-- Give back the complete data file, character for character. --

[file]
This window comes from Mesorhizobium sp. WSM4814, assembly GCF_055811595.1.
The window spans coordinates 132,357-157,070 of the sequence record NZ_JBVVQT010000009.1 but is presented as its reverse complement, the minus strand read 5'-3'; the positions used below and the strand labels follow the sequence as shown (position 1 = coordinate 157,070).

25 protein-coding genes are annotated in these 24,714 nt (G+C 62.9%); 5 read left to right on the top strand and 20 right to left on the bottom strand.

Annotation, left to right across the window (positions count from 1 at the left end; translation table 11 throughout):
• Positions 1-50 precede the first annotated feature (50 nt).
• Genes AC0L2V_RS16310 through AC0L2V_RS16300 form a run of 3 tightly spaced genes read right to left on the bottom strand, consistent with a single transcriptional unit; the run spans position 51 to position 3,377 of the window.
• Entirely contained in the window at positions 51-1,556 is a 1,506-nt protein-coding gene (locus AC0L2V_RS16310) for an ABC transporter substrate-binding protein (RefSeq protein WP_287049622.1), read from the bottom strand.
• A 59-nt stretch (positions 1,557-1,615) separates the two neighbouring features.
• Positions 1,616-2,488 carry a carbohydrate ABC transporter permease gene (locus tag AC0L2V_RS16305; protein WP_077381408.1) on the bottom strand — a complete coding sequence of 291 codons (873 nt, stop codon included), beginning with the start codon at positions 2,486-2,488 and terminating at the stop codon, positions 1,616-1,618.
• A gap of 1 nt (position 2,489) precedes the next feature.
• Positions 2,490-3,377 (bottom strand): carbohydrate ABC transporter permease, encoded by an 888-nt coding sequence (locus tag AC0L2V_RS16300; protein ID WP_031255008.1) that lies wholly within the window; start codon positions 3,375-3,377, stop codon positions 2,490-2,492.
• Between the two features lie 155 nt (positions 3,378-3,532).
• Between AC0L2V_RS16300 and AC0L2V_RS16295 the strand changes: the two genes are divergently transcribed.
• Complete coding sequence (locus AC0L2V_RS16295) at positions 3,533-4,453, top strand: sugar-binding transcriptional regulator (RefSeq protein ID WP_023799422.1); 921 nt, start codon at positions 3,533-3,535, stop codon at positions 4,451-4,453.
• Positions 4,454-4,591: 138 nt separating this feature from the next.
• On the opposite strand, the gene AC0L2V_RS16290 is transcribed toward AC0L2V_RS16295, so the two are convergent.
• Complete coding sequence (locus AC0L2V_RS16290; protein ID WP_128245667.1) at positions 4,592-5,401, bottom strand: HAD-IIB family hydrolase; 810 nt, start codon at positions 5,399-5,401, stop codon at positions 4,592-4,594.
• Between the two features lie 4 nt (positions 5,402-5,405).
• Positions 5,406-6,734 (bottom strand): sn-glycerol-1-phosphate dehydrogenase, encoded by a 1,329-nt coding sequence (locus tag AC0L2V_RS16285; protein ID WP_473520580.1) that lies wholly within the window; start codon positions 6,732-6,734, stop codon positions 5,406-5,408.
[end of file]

This window comes from Mesorhizobium sp. WSM4814, assembly GCF_055811595.1.
The window spans coordinates 132,357-157,070 of the sequence record NZ_JBVVQT010000009.1 but is presented as its reverse complement, the minus strand read 5'-3'; the positions used below and the strand labels follow the sequence as shown (position 1 = coordinate 157,070).

25 protein-coding genes are annotated in these 24,714 nt (G+C 62.9%); 5 read left to right on the top strand and 20 right to left on the bottom strand.

Annotation, left to right across the window (positions count from 1 at the left end; translation table 11 throughout):
• Positions 1-50 precede the first annotated feature (50 nt).
• Genes AC0L2V_RS16310 through AC0L2V_RS16300 form a run of 3 tightly spaced genes read right to left on the bottom strand, consistent with a single transcriptional unit; the run spans position 51 to position 3,377 of the window.
• Entirely contained in the window at positions 51-1,556 is a 1,506-nt protein-coding gene (locus AC0L2V_RS16310) for an ABC transporter substrate-binding protein (RefSeq protein WP_287049622.1), read from the bottom strand.
• A 59-nt stretch (positions 1,557-1,615) separates the two neighbouring features.
• Positions 1,616-2,488 carry a carbohydrate ABC transporter permease gene (locus tag AC0L2V_RS16305; protein WP_077381408.1) on the bottom strand — a complete coding sequence of 291 codons (873 nt, stop codon included), beginning with the start codon at positions 2,486-2,488 and terminating at the stop codon, positions 1,616-1,618.
• A gap of 1 nt (position 2,489) precedes the next feature.
• Positions 2,490-3,377 (bottom strand): carbohydrate ABC transporter permease, encoded by an 888-nt coding sequence (locus tag AC0L2V_RS16300; protein ID WP_031255008.1) that lies wholly within the window; start codon positions 3,375-3,377, stop codon positions 2,490-2,492.
• Between the two features lie 155 nt (positions 3,378-3,532).
• Between AC0L2V_RS16300 and AC0L2V_RS16295 the strand changes: the two genes are divergently transcribed.
• Complete coding sequence (locus AC0L2V_RS16295) at positions 3,533-4,453, top strand: sugar-binding transcriptional regulator (RefSeq protein ID WP_023799422.1); 921 nt, start codon at positions 3,533-3,535, stop codon at positions 4,451-4,453.
• Positions 4,454-4,591: 138 nt separating this feature from the next.
• On the opposite strand, the gene AC0L2V_RS16290 is transcribed toward AC0L2V_RS16295, so the two are convergent.
• Complete coding sequence (locus AC0L2V_RS16290; protein ID WP_128245667.1) at positions 4,592-5,401, bottom strand: HAD-IIB family hydrolase; 810 nt, start codon at positions 5,399-5,401, stop codon at positions 4,592-4,594.
• Between the two features lie 4 nt (positions 5,402-5,405).
• Positions 5,406-6,734 (bottom strand): sn-glycerol-1-phosphate dehydrogenase, encoded by a 1,329-nt coding sequence (locus tag AC0L2V_RS16285; protein ID WP_473520580.1) that lies wholly within the window; start codon positions 6,732-6,734, stop codon positions 5,406-5,408.